The Glenny Guide To.. The Seven Best Movies To Watch This Christmas
Look, I love The Miracle On 34th Street as much as the next homo. But sometimes it’s nice to spend Christmas remembering a world post-technicolour. It’s easy at this time of year to mistake Black & White colouring for true sentiment. Every year I have a handful of ‘must-watches’. It started as two, then three and now has spiralled to about seven. And this, Ladies and Gentlemen, is why Glenn always gains five pounds over the holiday season. This year I’m about to introduce Elf to the mix and watch it for the very first time. I have my hopes up, because I have a secret crush on Will Ferrell (well, Stranger Than Fiction Ferrell anyway – Step Brothers Ferrell? Not so much..) and Zooey Deschanel has had my heart ever since her ‘and this song explains why I’m leaving home to become a stewardess’ monologue in Almost Famous. I’ve been listening to the She & Him Christmas album all day (suck on that Buble) and YOU SHOULD TOTALLY BUY IT BECAUSE IT’S AWESOME. Plus, my Mum thought it was KD Lang and I’m pretty sure that’s a positive endorsement if I ever heard one.
So, if you’re bored over the holiday season, here are seven of Glenny’s Christmas Modern Day Klassics that you should totally hunker down with some eggnog, pie and man candy (or any combination of the three) and get to know. Some have more tenuous Christmas connections than others, but for me they are all very essential holiday viewing. ENJOY! (Click on the titles of each of them for a youtube clip of Christmas Amazingness).
Tim Burton’s ground-breaking stop motion fantasy managed to bleed the two best holidays in the world – Christmas and Halloween – into one stunningly dark and beautiful piece of film-making that is just as breath taking now as it was 18 years ago. With a fantastic score, terrific voice acting and a pitch perfect tone, it’s a perfect Christmas movie for anyone eight to eighty.
Not a traditional choice by any means, but an essential one round these parts none the less. Now, I’m not even that big a fan of the show, in the sense that I don’t religiously watch it or anything. But I just LOVED the first movie. Very few tv shows have successfully managed to tell a story that is both true to it’s roots and is a genuine expansion beyond a 30 minute format. But, in general, very few comedies go to as such dark places as this does. The Christmas / New Year segment in the middle of this is as true emotionally as any more serious dramas. Kadoos!
And who could forget this 1990 Christmas Classic. Basically a 90 minute paean to the old ‘be careful what you wish for’ adage, it balances wish fulfilment for all ages with hilarious slapstick comedy and the now-patented Culkin schtick, which had not yet worn out it’s welcome. With a fab supporting cast, it managed to have just the right amount of sweet to keep it on high rotation two decades on.
Sure, the sight of an elderly woman being flung out of her roof in a malfunctioning electric chair doesn’t *scream* Christmas spirit, but Joe Dante’s mean spirited masterpiece was as much a satire on holiday culture as it was on our obsession with violence. And, besides, Mrs Deagle TOTALLY deserved it. Every kid knows that. Plus, Gizmo is the single cutest thing in the history of the world, ever. The sequel is, in a lot of ways, even better – mostly because it manages to be a lot funnier and consumer culture is an even bigger target – but nothing ever surpasses the blackly enjoyable thrill of watching a postcard perfect town get torn apart by malicious little demons. And Phoebe Cates’s monologue about discovering the truth behind Santa Claus is still as darkly funny as anything.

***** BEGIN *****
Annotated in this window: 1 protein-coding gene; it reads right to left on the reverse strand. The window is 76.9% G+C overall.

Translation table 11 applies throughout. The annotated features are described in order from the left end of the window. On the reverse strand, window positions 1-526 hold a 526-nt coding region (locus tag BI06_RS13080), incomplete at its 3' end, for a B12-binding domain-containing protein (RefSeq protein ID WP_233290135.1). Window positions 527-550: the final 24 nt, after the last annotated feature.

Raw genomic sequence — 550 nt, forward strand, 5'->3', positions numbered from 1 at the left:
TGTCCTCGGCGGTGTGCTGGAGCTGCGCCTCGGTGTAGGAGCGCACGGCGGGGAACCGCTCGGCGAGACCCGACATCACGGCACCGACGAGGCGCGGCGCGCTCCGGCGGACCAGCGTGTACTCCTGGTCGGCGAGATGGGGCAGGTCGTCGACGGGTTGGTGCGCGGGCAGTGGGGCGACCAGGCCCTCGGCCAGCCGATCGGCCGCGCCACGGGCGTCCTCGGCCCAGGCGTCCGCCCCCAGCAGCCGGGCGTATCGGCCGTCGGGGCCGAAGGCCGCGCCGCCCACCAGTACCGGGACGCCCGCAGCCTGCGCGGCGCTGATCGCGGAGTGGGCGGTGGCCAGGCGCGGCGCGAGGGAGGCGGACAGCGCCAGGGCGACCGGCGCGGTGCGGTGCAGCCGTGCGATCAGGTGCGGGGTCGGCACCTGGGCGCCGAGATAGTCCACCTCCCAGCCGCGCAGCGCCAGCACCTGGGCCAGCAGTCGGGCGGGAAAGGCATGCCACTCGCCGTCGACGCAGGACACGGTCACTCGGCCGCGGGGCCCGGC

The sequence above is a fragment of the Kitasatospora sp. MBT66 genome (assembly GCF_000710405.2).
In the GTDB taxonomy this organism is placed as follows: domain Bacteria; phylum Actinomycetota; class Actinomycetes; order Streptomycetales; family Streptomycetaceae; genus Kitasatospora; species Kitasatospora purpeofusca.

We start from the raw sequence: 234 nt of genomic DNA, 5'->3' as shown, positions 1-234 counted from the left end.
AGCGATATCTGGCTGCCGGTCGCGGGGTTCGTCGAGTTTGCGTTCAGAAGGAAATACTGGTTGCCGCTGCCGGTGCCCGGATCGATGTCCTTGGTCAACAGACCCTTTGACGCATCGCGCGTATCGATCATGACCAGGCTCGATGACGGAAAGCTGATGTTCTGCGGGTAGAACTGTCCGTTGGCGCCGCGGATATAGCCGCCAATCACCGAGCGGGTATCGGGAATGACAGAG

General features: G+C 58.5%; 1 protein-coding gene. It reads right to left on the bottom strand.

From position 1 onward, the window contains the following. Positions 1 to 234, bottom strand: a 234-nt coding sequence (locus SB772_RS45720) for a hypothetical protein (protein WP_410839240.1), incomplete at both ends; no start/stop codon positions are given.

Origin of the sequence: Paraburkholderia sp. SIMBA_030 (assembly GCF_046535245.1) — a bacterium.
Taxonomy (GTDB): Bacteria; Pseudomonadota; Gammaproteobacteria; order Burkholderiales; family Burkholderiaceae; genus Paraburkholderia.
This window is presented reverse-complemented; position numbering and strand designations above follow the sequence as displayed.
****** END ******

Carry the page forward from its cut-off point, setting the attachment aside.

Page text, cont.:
Sometimes Love, Actually feels like it was designed in a test tube as part of some mad experiment to breed the ‘ultimate’ Christmas movie. Probably in the same laboratory that produced such atrocities as Valentines Day and New Years Eve. Unlike those two holiday themed enema nozzles, Love, Actually manages to be equal parts funny and charming, actually. Sure, some of the plot lines could easily have been left out (Liam Neeson, Laura Linney, all the icky scenes of Alan Rickman being considered even remotely attractive *shudders*). In fact, if they would just rerelease the DVD with an option to just play all the Hugh Grant and Bill Nighy storylines for two hours, it would obviously be what is termed ‘a very good thing’. But the whole thing just works. And it’s superbly acted and downright hilarious in parts.
Renee Zellweger playing the quintessential British singleton should have been awful. Disastrous. I mean, the poor thing weights about 85 pounds. But, somehow, it was a stroke of genius. Truth be told, the film is actually much, much better than the original book (mostly because it pilfers it’s best plotlines from the second novel) and is just perfect in every way. Christmas now just wouldn’t be Christmas without Reindeer Jumpers, Turkey Curry Buffets and, of course, Hugh Grant traipsing around the Lake District in a sodding wet see through shirt. It’s almost enough for you to forgive them for unleashing Geri Halliwell’s godawful cover of It’s Raining Men on the world. Almost.
Hands down my personal favourite. I just adore this film. Equal parts romantic, hilarious and bittersweet, it just bounds along on an off kilter rhythm of off the cuff realism that you sometimes believe that Sarah Jessica Parker, Diane Keaton, Luke Wilson et al all actually spent the last thirty years of their lives just hanging out Connecticut trading barbs and practising their mad sign language skills. Featuring winning performances and plot filled with more surprise left turns than a theme park ride, it manages to loveable and adorable, even what the characters aren’t. Makes me cry each year without fail, it’s like a big Christmassy blanket I can’t live without.
What about you guys? Any that I’ve missed?